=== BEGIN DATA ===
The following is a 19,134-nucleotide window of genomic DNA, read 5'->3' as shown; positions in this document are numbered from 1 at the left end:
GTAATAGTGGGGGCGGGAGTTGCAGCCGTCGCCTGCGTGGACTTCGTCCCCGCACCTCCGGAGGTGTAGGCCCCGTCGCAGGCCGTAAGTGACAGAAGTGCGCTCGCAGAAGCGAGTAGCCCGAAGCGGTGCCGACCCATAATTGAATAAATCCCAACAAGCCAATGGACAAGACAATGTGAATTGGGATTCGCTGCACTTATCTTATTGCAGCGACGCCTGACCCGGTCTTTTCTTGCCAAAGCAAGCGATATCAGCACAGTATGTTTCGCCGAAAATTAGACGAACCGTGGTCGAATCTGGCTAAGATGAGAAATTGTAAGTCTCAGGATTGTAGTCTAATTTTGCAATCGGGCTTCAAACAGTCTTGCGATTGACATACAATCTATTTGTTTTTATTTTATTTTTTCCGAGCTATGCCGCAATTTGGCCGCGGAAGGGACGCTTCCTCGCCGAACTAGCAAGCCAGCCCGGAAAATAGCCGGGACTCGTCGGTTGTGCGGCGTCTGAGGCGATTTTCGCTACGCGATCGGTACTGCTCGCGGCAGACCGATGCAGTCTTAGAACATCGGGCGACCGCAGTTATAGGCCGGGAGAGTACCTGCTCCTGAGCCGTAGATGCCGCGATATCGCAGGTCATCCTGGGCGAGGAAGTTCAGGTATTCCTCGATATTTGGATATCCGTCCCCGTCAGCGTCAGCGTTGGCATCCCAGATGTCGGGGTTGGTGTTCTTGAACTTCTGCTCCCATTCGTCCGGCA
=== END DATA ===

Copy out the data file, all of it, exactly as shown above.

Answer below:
The following is a 19,134-nucleotide window of genomic DNA, read 5'->3' as shown; positions in this document are numbered from 1 at the left end:
GTAATAGTGGGGGCGGGAGTTGCAGCCGTCGCCTGCGTGGACTTCGTCCCCGCACCTCCGGAGGTGTAGGCCCCGTCGCAGGCCGTAAGTGACAGAAGTGCGCTCGCAGAAGCGAGTAGCCCGAAGCGGTGCCGACCCATAATTGAATAAATCCCAACAAGCCAATGGACAAGACAATGTGAATTGGGATTCGCTGCACTTATCTTATTGCAGCGACGCCTGACCCGGTCTTTTCTTGCCAAAGCAAGCGATATCAGCACAGTATGTTTCGCCGAAAATTAGACGAACCGTGGTCGAATCTGGCTAAGATGAGAAATTGTAAGTCTCAGGATTGTAGTCTAATTTTGCAATCGGGCTTCAAACAGTCTTGCGATTGACATACAATCTATTTGTTTTTATTTTATTTTTTCCGAGCTATGCCGCAATTTGGCCGCGGAAGGGACGCTTCCTCGCCGAACTAGCAAGCCAGCCCGGAAAATAGCCGGGACTCGTCGGTTGTGCGGCGTCTGAGGCGATTTTCGCTACGCGATCGGTACTGCTCGCGGCAGACCGATGCAGTCTTAGAACATCGGGCGACCGCAGTTATAGGCCGGGAGAGTACCTGCTCCTGAGCCGTAGATGCCGCGATATCGCAGGTCATCCTGGGCGAGGAAGTTCAGGTATTCCTCGATATTTGGATATCCGTCCCCGTCAGCGTCAGCGTTGGCATCCCAGATGTCGGGGTTGGTGTTCTTGAACTTCTGCTCCCATTCGTCCGGCA